The surviving spouse of a decedent is afforded numerous post-death rights. At the most basic level, where the decedent did not have a Last Will and Testament, pursuant to Estates Powers and Trusts Law Section 4-1.1, the surviving spouse is entitled to be paid the entire intestate estate or at least the first $50,000.00 of the intestate estate along with fifty percent (50%) of any sums in excess of such amount when there are surviving children.
In some cases, a decedent’s assets consist of items that are part of either an intestate or testate estate (administration or probate). These items are owned by the decedent in his name alone. However, a part of the estate may pass directly to named beneficiaries or joint owners. These items do not pass through the portion of the estate controlled by the estate executor or administrator.
In order to protect a spouse’s post-death interest, Estates, Powers and Trusts Law Section 5-1.1-A, entitled “Right of election by surviving spouse,” gives the spouse a right to receive at least one-third of a decedent’s net estate. This statute prevents one spouse from disinheriting the other by leaving all of his assets directly to a third party through beneficiary designations or similar transfers. The New York Probate Lawyer Blog has reviewed this statute in numerous articles.
The difficulties encountered in these spousal rights cases were displayed recently in a Manhattan estate case decided by Manhattan Surrogate Rita Mella on October 14, 2020. In Matter of Estate of Montalbano, the decedent completely disinherited her spouse in her Will which was admitted to probate. Some assets did pass directly to the spouse. As appears from the case decision, the surviving spouse had instituted a compulsory accounting proceeding to force the executor to file an accounting with the Court. Surrogate’s Court Procedure Act Section 2205 entitled “Compulsory account and related relief on a court’s own initiative or on petition; who may petition,” provides the procedure to compel a fiduciary to file an accounting.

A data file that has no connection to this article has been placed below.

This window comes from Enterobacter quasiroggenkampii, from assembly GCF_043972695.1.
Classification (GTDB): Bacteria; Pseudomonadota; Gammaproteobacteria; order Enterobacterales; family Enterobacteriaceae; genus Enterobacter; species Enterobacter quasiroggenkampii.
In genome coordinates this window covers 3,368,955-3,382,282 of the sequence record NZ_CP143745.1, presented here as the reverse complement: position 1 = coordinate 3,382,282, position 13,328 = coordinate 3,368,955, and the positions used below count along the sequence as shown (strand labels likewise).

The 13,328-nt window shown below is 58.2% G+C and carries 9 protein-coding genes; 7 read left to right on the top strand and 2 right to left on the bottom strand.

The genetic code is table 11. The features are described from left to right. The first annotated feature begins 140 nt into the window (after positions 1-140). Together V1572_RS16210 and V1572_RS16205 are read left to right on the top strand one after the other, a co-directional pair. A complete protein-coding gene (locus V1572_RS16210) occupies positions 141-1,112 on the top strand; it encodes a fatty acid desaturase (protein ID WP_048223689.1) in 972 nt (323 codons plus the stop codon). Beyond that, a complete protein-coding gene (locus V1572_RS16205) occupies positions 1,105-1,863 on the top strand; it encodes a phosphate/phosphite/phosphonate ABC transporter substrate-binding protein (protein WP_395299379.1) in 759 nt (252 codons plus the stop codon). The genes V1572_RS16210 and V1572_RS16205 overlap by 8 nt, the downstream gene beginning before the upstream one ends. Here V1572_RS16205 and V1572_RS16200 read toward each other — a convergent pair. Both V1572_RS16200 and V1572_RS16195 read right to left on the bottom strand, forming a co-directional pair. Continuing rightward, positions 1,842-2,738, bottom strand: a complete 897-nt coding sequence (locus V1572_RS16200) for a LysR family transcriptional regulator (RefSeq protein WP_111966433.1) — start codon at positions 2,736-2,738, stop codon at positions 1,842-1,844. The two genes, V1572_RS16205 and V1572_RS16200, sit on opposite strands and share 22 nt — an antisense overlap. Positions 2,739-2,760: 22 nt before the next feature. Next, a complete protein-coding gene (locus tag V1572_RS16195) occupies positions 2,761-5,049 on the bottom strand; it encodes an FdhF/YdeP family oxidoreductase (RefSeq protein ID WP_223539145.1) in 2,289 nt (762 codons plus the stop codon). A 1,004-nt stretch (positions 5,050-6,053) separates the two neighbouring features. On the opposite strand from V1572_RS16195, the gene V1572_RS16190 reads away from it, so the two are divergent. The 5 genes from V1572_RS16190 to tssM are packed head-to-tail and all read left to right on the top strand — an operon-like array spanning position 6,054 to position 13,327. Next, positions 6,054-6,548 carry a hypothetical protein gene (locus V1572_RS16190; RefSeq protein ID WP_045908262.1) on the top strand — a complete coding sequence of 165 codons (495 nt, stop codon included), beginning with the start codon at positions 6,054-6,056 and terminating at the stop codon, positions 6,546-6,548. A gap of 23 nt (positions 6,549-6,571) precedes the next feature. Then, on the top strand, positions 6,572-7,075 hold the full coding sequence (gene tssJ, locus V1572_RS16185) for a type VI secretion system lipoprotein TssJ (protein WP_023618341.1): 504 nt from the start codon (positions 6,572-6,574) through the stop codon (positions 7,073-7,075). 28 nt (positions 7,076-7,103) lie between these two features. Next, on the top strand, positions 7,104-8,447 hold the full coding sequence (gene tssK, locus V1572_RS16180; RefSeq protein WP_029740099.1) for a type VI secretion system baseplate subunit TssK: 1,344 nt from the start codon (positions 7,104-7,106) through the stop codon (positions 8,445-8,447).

After the accounting was filed, the spouse filed a number of objections to the account. The Court reviewed all of the objections and found that none of them had any merit. It was the objectant’s basic claim that the Court should ignore the beneficiary designations on the non-probate assets and that the spouse had some ownership interest in the assets. For example, the Court determined that there was no evidence either that the objectant made any monetary contributions toward the assets or that the executor should be estopped from claiming that the spouse had no ownership interest. The Court also noted that the marital divorce principals of equitable distribution did not apply after a decedent’s death.
Determining spousal rights as well as other types of kinship claims can be difficult and require extensive estate litigation in the Surrogate’s Court. These issues may complicate both probate and intestate estate settlement. Call Me Now for a free confidential review of your estate issue. We provide reasonable and flexible fee arrangements and personal representation.
New York Trusts and Estates Attorney Jules Martin Haas has helped many clients over the past 40 years resolve issues relating to guardianship and probate and estate settlement throughout New York City including the Bronx, Queens, Brooklyn, Manhattan, Nassau and Suffolk County. If you or someone you know has any questions regarding these matters, please contact me at (212) 355-2575 for an initial free consultation.